The teachings of the great Chinese philosopher Confucius have for centuries influenced culture, social morality, philosophy, and political theory throughout Asia and the world. He emphasized order and propriety in relationships, justice, and harmony. He believed strongly in the value of education as a key dimension of self–improvement, and he also promoted study of the classics as a highly virtuous pursuit. He is perhaps best known for his version of the Golden Rule, “Never impose on others what you would not choose for yourself,” which he called the virtue of “reciprocity.”
Did you know Confucius was a contemporary of the prophet Haggai? Considering Haggai’s ministry in this final week of our month’s study, we begin by noting his book is the second shortest (to Obadiah) in the Old Testament. Its two chapters contain four brief messages delivered during a four–month timespan: chapter 1, 2:1–9, 2:10–19, and 2:20–23. It was written in 520 B.C., in the second year of the reign of Darius. It is permeated by a strong sense of being a message from God, as more than two dozen times we are reminded that this is the “word of the LORD.” Haggai is regarded as the first postexilic prophet, joined soon after by Zechariah. Nothing is known about his personal background, though it is speculated he was perhaps in his 70s. This is based on a possible inference (from 2:3) that Haggai was one of the people who had seen the original temple, which was destroyed by the Babylonians in 586 B.C.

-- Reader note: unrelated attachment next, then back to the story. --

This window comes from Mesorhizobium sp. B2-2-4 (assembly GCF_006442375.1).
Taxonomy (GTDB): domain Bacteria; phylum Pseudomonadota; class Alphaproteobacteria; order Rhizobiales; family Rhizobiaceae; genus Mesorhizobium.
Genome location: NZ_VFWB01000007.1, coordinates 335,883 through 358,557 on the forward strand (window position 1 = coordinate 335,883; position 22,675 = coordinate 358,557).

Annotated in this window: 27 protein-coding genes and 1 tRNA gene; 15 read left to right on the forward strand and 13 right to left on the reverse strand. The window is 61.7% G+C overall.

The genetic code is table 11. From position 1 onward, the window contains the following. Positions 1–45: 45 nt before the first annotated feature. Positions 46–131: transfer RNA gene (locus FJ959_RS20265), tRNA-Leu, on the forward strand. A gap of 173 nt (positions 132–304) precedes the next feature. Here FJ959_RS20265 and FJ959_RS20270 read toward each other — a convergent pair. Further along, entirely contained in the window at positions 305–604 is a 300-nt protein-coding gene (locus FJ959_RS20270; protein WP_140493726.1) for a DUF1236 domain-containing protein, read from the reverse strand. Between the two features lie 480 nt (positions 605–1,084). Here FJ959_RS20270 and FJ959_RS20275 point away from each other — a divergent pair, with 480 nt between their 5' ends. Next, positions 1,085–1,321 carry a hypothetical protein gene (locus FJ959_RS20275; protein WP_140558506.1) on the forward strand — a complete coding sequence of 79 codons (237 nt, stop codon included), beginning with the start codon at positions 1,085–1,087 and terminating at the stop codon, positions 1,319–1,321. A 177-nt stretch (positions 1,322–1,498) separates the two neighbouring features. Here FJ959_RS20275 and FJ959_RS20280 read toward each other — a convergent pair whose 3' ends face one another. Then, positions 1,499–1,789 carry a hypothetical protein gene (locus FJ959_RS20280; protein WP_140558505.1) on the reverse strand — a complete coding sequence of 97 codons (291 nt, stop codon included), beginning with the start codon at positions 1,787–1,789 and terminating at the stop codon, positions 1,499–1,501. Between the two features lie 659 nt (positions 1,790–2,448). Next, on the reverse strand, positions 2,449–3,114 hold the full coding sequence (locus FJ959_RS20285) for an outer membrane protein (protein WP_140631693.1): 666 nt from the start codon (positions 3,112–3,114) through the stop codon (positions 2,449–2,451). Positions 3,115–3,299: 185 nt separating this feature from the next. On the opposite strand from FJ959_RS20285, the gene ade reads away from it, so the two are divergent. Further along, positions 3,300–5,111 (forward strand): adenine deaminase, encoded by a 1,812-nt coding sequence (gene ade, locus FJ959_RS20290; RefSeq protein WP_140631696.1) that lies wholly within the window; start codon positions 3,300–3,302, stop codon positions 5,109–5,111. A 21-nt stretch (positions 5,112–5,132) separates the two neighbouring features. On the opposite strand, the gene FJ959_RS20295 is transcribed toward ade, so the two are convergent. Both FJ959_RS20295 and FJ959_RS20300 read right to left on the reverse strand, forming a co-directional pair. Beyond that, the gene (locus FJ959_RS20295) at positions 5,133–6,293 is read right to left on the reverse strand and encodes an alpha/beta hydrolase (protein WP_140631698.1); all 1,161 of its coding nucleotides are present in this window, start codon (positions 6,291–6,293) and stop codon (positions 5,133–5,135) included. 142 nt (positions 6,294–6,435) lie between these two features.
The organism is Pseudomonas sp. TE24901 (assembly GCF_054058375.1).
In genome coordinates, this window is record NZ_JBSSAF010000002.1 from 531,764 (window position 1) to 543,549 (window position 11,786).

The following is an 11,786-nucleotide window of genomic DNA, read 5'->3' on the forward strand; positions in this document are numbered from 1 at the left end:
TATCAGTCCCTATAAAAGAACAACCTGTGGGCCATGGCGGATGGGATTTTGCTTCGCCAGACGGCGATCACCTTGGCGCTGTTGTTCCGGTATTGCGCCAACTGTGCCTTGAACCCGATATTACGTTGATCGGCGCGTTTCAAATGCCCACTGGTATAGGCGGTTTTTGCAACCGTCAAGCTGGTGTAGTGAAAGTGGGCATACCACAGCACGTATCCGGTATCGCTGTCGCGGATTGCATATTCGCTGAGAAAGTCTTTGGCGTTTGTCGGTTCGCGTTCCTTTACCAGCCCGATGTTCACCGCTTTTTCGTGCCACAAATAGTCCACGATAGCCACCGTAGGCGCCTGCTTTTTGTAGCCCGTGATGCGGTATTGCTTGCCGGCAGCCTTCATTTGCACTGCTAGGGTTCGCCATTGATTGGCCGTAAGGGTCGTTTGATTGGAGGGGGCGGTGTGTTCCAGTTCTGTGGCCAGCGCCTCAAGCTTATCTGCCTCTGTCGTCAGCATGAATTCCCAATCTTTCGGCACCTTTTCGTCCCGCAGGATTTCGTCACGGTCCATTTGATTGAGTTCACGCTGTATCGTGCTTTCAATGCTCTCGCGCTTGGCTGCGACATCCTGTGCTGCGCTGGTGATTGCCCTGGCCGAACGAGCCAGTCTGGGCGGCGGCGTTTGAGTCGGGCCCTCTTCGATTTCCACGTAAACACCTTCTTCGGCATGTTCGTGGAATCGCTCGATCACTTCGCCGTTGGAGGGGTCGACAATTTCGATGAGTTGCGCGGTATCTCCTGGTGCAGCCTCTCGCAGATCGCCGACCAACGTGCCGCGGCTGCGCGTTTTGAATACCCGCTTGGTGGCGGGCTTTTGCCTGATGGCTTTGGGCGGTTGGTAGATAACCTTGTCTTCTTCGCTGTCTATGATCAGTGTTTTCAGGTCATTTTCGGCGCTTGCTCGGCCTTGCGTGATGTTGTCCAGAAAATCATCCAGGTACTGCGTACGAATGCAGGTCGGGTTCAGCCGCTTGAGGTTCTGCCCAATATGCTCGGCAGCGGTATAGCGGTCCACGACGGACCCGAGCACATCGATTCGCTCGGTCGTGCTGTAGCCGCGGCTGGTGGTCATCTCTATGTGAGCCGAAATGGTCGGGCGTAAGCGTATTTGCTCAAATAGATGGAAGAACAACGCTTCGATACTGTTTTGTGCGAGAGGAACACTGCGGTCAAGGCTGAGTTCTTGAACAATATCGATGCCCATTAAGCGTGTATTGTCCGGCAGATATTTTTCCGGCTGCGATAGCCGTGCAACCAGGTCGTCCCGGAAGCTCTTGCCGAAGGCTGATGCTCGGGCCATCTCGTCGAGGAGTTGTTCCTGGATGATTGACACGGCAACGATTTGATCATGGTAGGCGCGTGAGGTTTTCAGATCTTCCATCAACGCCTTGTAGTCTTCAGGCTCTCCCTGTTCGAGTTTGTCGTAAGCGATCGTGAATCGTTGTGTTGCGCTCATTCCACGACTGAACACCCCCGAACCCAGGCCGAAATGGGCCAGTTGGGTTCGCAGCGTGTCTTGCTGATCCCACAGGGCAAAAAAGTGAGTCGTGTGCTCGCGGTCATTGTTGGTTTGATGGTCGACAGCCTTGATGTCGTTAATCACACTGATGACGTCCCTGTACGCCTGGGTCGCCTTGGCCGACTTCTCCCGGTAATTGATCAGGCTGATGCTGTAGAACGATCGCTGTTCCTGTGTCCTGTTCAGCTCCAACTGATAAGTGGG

The book’s main purpose was to encourage the rebuilding of the temple. During the reign of Cyrus, 50,000 Jews returned home under the leadership of Zerubbabel and Joshua the priest. In the second year of their return, the foundation for a new temple was laid, but then construction halted due to Samaritan harassment, political shifts in the empire, and the people’s own spiritual apathy. Sixteen years later, Haggai appeared on the scene. The ministry of Haggai and Zechariah would be successful: The people obeyed and finished building a new temple about 515 B.C.